Have you tested your home for radon yet? If not, now is the time to do it.

Radon is an odorless, tasteless gas that has been found in 40 percent of the homes in Idaho that have been tested. It’s the leading cause of lung cancer for nonsmokers, and the only way to know it’s in your home is to test for it. The dangerous gas causes more than 21,000 deaths a year in the United States, and it’s a very serious health issue in Idaho

How does radon get into homes?

Radon is a naturally occurring gas that comes from the breakdown of uranium. It seeps from soil into homes and buildings through crawl spaces, and cracks and openings in foundations. It tends to build up the most in winter, when people have their homes closed up tight against the cold. That’s why now it’s a good time to test for it in the lowest level of your home where you spend time.

Why should we care about this in Idaho?

High levels of radon have been found in every county in the state, and, as mentioned already, 40 percent of the homes tested for radon in Idaho have tested high. Since radon is found throughout Idaho, it’s important to have your home tested so you can get it out of your house.

Any specific areas of the state we should know about?

We have results from all over the state, and in addition to northern and eastern Idaho, we have seen very high levels in Elmore, Blaine, and Custer County. We have also seen very high test results in certain areas of Ada and Canyon counties. It’s difficult to speak for some areas because of the lack of test results, but every home in Idaho should really be tested.

How does radon cause lung cancer?

When radon gas decays, it breaks down into radioactive particles that can get trapped in your lungs when you breathe. As the particles continue to decay, they release small bursts of energy that can damage lung tissue and may lead to lung cancer in some people after long-term exposure. The risk of developing lung cancer depends on several variables, including how long you’ve been exposed and how high the levels of radon are. Smoking in addition to radon exposure increases your risk even more.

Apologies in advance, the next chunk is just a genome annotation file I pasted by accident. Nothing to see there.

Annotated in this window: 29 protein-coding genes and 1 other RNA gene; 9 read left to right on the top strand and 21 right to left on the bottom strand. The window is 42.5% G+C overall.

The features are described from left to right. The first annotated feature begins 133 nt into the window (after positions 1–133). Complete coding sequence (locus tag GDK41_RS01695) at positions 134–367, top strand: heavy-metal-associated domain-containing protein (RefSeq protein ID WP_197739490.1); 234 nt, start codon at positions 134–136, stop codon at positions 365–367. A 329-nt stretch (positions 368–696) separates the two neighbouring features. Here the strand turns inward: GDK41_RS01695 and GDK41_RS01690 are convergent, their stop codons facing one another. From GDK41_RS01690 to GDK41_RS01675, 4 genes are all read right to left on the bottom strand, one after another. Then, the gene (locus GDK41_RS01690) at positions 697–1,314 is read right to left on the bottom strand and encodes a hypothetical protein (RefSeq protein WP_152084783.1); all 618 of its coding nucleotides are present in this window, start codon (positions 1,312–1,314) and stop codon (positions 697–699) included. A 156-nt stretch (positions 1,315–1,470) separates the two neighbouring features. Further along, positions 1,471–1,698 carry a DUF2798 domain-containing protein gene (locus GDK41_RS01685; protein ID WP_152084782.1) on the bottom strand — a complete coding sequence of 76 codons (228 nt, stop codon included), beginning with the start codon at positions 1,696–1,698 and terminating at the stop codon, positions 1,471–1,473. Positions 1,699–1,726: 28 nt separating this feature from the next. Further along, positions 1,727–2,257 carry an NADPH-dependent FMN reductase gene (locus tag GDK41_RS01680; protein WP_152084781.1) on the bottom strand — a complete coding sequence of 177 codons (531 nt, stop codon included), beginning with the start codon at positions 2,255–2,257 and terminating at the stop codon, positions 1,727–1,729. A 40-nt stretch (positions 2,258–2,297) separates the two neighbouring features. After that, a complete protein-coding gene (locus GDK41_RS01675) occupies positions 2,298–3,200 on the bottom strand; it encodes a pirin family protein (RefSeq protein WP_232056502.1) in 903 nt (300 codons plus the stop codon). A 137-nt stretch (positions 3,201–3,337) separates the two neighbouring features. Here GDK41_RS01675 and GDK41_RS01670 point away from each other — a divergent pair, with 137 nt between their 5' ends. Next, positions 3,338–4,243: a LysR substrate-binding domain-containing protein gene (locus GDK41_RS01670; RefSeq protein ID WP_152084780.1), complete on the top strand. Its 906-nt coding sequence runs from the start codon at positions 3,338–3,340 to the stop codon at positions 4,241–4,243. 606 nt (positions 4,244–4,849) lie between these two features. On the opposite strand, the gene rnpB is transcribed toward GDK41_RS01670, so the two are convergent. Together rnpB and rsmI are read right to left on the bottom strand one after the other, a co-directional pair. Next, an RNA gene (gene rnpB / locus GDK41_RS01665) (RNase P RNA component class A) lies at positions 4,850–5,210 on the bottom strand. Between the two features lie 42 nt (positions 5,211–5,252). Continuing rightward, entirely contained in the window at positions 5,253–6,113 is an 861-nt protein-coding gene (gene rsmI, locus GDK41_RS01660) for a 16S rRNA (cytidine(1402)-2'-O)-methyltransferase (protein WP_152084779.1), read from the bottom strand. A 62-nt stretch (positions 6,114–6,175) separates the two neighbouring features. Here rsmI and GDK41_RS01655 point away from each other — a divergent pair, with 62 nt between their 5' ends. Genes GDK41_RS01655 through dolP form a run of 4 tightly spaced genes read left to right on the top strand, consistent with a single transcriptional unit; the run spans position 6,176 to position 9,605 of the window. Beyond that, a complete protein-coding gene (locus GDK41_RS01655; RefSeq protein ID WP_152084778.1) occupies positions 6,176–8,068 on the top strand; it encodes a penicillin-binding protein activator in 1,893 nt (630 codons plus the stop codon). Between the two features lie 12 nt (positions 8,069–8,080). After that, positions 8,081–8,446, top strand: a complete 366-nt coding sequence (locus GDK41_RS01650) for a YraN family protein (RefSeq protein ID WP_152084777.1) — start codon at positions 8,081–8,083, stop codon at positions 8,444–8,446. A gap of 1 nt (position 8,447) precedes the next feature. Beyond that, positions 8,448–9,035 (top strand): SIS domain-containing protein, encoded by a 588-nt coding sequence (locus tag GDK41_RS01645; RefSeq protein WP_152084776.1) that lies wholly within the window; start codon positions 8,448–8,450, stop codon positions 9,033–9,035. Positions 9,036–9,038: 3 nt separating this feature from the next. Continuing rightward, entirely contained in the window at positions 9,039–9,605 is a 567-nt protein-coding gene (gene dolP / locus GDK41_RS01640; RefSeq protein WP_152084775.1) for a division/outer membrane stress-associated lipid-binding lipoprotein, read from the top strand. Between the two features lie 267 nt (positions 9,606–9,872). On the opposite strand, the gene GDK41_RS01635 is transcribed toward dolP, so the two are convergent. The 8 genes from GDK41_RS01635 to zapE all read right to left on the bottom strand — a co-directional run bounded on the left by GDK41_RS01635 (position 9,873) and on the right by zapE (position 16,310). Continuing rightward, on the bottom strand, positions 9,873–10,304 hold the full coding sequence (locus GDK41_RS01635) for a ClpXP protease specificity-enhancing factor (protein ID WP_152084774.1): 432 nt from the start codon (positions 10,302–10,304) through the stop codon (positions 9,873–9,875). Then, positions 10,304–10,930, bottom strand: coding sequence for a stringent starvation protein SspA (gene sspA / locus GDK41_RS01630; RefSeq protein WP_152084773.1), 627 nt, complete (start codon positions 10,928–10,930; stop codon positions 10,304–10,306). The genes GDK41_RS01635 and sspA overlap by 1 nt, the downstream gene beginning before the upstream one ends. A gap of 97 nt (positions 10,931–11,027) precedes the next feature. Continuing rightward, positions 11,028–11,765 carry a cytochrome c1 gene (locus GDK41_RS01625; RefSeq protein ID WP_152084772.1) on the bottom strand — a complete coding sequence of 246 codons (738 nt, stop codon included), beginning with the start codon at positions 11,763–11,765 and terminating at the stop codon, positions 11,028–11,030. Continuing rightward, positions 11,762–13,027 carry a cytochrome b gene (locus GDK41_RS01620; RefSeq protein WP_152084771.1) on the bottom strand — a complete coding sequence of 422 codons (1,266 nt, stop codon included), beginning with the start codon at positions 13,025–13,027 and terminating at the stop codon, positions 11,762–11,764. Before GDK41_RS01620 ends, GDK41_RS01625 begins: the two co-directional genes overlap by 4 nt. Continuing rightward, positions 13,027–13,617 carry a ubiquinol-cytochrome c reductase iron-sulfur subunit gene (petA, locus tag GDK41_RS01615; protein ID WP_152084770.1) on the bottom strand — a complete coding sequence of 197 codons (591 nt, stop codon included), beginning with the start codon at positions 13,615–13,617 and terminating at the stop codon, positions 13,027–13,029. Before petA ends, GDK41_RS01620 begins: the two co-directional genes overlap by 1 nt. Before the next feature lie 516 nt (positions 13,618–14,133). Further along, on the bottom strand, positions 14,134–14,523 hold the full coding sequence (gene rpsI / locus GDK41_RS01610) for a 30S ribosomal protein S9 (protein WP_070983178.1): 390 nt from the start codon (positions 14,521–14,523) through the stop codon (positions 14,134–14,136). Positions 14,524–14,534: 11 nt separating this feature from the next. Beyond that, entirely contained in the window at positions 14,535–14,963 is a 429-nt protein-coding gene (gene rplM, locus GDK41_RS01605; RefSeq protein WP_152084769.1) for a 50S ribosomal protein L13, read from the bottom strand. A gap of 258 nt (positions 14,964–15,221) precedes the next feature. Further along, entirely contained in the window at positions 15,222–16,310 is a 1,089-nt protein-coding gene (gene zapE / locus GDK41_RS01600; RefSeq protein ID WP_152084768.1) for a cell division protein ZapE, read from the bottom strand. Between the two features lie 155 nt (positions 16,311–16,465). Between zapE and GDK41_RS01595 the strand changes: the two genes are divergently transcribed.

How can you tell if your home has radon in it?

The only way to know for sure is to test for it. We already know the dangerous gas is present in all areas of the state. The good news is that every home with high levels of radon can be fixed. The testing itself is simple and inexpensive. Test kits cost $9.95, and you can order them at www.radonidaho.org. The cost includes the test, shipping costs, and lab analysis.

How would someone know what to do after they receive their results?

The Environmental Protection Agency recommends that you take action to reduce radon in your home by mitigation if you have levels at or above 4.0 picocuries per liter of air. Radon mitigation can be done by homeowners or hired professionals. If you have questions about your results or what you should do next, you can call the Idaho Department of Health and Welfare’s Indoor Environment Program at 1-800-445-8647 or visit www.radonidaho.org.

(Note: A Closer Look At Your Health airs at 6:50 a.m. most Tuesdays on KBOI News Radio 670. This is a slightly edited transcript of the segment from Jan. 10.) 

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